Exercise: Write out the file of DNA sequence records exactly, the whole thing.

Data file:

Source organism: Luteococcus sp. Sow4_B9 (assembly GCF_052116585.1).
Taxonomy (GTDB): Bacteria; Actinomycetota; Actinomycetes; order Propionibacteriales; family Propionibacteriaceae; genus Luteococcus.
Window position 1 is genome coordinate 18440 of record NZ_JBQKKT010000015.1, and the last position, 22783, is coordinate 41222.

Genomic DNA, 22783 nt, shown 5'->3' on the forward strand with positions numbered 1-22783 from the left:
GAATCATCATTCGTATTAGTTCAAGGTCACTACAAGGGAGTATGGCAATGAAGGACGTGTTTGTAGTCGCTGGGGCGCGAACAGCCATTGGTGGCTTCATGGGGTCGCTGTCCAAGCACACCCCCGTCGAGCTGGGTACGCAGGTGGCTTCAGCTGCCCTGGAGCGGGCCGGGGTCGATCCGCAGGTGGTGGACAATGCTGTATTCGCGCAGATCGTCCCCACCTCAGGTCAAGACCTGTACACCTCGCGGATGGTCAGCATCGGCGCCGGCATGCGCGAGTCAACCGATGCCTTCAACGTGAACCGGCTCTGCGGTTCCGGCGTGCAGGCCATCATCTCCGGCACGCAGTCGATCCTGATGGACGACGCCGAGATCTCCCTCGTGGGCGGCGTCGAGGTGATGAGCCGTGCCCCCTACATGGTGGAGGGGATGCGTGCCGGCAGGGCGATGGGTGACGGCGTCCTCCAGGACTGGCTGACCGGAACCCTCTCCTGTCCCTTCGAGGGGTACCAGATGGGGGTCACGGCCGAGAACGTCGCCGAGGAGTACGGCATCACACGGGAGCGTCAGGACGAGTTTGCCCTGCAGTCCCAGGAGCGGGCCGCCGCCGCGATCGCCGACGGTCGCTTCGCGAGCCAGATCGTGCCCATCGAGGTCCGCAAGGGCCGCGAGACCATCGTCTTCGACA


Source organism: Luteococcus sp. Sow4_B9 (assembly GCF_052116585.1).
Taxonomy (GTDB): Bacteria; Actinomycetota; Actinomycetes; order Propionibacteriales; family Propionibacteriaceae; genus Luteococcus.
Window position 1 is genome coordinate 18440 of record NZ_JBQKKT010000015.1, and the last position, 22783, is coordinate 41222.

Genomic DNA, 22783 nt, shown 5'->3' on the forward strand with positions numbered 1-22783 from the left:
GAATCATCATTCGTATTAGTTCAAGGTCACTACAAGGGAGTATGGCAATGAAGGACGTGTTTGTAGTCGCTGGGGCGCGAACAGCCATTGGTGGCTTCATGGGGTCGCTGTCCAAGCACACCCCCGTCGAGCTGGGTACGCAGGTGGCTTCAGCTGCCCTGGAGCGGGCCGGGGTCGATCCGCAGGTGGTGGACAATGCTGTATTCGCGCAGATCGTCCCCACCTCAGGTCAAGACCTGTACACCTCGCGGATGGTCAGCATCGGCGCCGGCATGCGCGAGTCAACCGATGCCTTCAACGTGAACCGGCTCTGCGGTTCCGGCGTGCAGGCCATCATCTCCGGCACGCAGTCGATCCTGATGGACGACGCCGAGATCTCCCTCGTGGGCGGCGTCGAGGTGATGAGCCGTGCCCCCTACATGGTGGAGGGGATGCGTGCCGGCAGGGCGATGGGTGACGGCGTCCTCCAGGACTGGCTGACCGGAACCCTCTCCTGTCCCTTCGAGGGGTACCAGATGGGGGTCACGGCCGAGAACGTCGCCGAGGAGTACGGCATCACACGGGAGCGTCAGGACGAGTTTGCCCTGCAGTCCCAGGAGCGGGCCGCCGCCGCGATCGCCGACGGTCGCTTCGCGAGCCAGATCGTGCCCATCGAGGTCCGCAAGGGCCGCGAGACCATCGTCTTCGACA